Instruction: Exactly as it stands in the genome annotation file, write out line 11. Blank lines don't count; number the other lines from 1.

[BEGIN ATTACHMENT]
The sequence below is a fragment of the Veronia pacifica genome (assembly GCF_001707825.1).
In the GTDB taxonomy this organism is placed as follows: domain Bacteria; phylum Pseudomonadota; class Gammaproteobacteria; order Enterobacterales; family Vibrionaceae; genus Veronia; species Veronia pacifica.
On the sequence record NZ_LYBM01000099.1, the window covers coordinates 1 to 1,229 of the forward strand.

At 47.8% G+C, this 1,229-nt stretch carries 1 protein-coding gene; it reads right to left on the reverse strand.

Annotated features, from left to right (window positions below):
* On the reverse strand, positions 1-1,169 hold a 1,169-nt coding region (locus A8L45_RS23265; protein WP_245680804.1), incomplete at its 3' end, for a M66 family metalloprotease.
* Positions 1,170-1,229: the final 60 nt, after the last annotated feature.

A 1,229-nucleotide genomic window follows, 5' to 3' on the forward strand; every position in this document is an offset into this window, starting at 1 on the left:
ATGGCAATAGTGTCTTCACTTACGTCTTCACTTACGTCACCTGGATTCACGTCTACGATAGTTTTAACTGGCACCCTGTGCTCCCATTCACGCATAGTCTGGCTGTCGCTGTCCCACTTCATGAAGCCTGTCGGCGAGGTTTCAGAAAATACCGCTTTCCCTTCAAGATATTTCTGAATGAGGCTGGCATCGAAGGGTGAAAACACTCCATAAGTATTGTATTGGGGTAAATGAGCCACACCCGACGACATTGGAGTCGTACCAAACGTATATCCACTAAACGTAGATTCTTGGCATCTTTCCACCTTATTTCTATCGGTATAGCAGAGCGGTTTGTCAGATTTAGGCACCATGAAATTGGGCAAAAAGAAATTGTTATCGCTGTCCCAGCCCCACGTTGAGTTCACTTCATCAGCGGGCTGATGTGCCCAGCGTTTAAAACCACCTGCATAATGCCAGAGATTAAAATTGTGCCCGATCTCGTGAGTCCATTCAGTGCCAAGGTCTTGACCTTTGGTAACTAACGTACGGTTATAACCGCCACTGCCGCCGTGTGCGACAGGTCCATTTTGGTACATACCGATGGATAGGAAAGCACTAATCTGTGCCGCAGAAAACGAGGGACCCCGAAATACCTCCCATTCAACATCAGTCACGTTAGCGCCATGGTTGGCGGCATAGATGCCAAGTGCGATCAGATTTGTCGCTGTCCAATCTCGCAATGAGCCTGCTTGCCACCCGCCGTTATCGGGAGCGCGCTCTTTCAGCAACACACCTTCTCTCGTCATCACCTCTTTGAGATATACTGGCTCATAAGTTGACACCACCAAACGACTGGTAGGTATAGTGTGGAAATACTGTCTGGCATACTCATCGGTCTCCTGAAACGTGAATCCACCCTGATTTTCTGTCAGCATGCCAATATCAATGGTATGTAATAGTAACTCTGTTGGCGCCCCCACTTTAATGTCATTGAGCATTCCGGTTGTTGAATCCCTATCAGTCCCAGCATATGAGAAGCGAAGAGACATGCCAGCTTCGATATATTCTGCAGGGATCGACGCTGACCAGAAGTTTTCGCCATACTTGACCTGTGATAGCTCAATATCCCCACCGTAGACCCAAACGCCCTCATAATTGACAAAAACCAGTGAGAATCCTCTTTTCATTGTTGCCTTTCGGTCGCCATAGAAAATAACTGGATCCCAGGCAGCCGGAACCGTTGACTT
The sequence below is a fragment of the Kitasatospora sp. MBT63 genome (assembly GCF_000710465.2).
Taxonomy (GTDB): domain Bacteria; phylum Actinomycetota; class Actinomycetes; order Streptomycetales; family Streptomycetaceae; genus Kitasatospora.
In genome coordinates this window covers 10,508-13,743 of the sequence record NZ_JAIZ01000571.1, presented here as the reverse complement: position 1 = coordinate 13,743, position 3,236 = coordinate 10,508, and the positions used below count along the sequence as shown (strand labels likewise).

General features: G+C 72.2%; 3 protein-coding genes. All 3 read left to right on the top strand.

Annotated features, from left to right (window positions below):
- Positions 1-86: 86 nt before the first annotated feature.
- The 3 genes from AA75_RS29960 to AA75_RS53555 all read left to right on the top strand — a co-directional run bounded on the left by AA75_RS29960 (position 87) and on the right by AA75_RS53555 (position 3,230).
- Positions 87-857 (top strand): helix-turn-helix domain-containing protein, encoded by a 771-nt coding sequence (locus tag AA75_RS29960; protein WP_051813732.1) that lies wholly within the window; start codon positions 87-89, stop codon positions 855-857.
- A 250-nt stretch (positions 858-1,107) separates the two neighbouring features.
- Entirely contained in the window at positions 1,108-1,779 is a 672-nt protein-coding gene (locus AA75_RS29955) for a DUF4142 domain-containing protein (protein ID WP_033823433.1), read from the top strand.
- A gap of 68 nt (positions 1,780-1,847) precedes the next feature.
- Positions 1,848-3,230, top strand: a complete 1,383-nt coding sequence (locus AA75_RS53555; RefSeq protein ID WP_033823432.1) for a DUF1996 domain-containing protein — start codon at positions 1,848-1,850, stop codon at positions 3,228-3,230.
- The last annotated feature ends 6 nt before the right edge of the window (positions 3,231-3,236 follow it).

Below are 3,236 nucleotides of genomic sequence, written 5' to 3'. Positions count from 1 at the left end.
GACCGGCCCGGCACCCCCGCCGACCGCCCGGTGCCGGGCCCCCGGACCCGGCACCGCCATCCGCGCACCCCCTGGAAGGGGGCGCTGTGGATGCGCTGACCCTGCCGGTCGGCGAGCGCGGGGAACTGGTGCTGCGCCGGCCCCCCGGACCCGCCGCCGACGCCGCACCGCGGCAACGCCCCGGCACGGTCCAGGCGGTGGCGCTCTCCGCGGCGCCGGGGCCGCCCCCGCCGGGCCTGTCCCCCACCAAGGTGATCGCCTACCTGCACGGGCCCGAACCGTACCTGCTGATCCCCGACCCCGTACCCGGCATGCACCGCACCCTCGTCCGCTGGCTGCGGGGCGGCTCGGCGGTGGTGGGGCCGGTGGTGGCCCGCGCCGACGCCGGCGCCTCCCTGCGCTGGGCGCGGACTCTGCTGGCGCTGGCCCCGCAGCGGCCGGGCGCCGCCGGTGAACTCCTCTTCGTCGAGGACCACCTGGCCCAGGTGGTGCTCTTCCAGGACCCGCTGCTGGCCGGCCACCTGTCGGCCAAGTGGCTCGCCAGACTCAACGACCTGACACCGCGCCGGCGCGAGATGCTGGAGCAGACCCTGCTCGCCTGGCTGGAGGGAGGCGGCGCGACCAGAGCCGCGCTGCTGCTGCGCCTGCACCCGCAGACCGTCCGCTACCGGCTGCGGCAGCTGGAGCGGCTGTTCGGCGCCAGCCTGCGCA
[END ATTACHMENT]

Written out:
Taxonomy (GTDB): domain Bacteria; phylum Actinomycetota; class Actinomycetes; order Streptomycetales; family Streptomycetaceae; genus Kitasatospora.